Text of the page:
#2: Brexit

An additional hot topic coming into the December election will be Brexit. The UK’s exit from the European Union has been debated since 2015 and some progress has finally been made with Boris Johnson’s recent advancements. However, the election could bring the UK’s exit into question as Labour, the main opposition party, are now focusing on a second referendum which will allow the public to decide if they are happy with the conservatives deal or not. In addition to this the ‘third party’ option, the liberal democrats, have been very strong on showing that they believe an additional referendum must be held to see if the UK public still wishes to leave EU or not. They have been focusing on this as they argue that the original Brexit proposed in 2015 is nothing like the one proposed four years later.

Uncertainty such as this is never good for the financial markets and Brexit has already caused significant worry for banks over the last few years. If Labour were to secure a majority, there would likely be a very different Brexit strategy in comparison to the one proposed by the government. Furthermore, if a coalition is made between either party and the liberal democrats a second referendum is not out of the question. Therefore, the current uncertainty across the markets are unlikely to settle until the outcome of the election is clear.

  One defining feature of the European Union is the free movement of people. This is something which is extremely unlikely to continue after the UK officially leaves the EU. In an opposite effect to brain drain, this could significantly reduce the talent pool of financial contractors willing working in the UK, whilst simultaneously IR35 could push more UK contractors to work abroad.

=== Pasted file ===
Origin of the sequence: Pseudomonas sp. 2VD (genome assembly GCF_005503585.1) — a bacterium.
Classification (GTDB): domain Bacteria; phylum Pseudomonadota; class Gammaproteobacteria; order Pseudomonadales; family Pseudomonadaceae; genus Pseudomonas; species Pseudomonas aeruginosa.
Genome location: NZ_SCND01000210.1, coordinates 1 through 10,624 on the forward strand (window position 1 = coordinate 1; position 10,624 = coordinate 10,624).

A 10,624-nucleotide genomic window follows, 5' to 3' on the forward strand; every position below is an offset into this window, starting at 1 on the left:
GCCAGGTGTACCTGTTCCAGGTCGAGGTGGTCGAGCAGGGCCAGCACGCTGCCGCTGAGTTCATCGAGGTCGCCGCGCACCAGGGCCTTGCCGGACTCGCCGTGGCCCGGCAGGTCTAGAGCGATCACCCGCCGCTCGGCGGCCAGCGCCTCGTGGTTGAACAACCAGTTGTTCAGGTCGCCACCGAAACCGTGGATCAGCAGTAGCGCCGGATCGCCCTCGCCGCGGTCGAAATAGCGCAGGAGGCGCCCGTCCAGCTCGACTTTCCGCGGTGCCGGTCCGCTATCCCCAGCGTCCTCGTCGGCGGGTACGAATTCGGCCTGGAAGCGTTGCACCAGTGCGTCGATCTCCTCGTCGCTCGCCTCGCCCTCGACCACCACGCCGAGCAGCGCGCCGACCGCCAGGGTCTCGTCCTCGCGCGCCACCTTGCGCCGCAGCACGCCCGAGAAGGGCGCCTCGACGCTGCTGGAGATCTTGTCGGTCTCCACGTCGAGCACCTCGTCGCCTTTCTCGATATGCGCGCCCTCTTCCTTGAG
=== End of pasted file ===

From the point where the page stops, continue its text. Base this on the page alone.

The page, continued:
In addition, although it seems unlikely that a no-deal Brexit will occur it remains unclear what regulations and institutions the UK will follow if it happened. Whilst policies such as Basel III are internationally followed, institutions such as the EBA (European Banking Authority) may be dropped. These changes could bring even further uncertainty to the financial markets until a new government is secured and we have a definitive Brexit plan.

In sum, the deadline for IR35 is set for 6th April and the treasury has re-affirmed their commitment to meeting it. However, the December election and the delayed draft Financial Bill have brought into question their ability to meet this target. Brexit is also likely to cause some disruption, affecting the competitiveness of the UK for contractors working in Europe and causing uncertainty across the markets. It is also unclear which regulations and institutions the UK will follow when it finally separates from the EU.      

The cumulative effect of all of this uncertainty is likely to paralyse or delay decision making and activity in the Financial sector which may unfortunately impact negatively on the growth of the UK economy.

By Richard Mills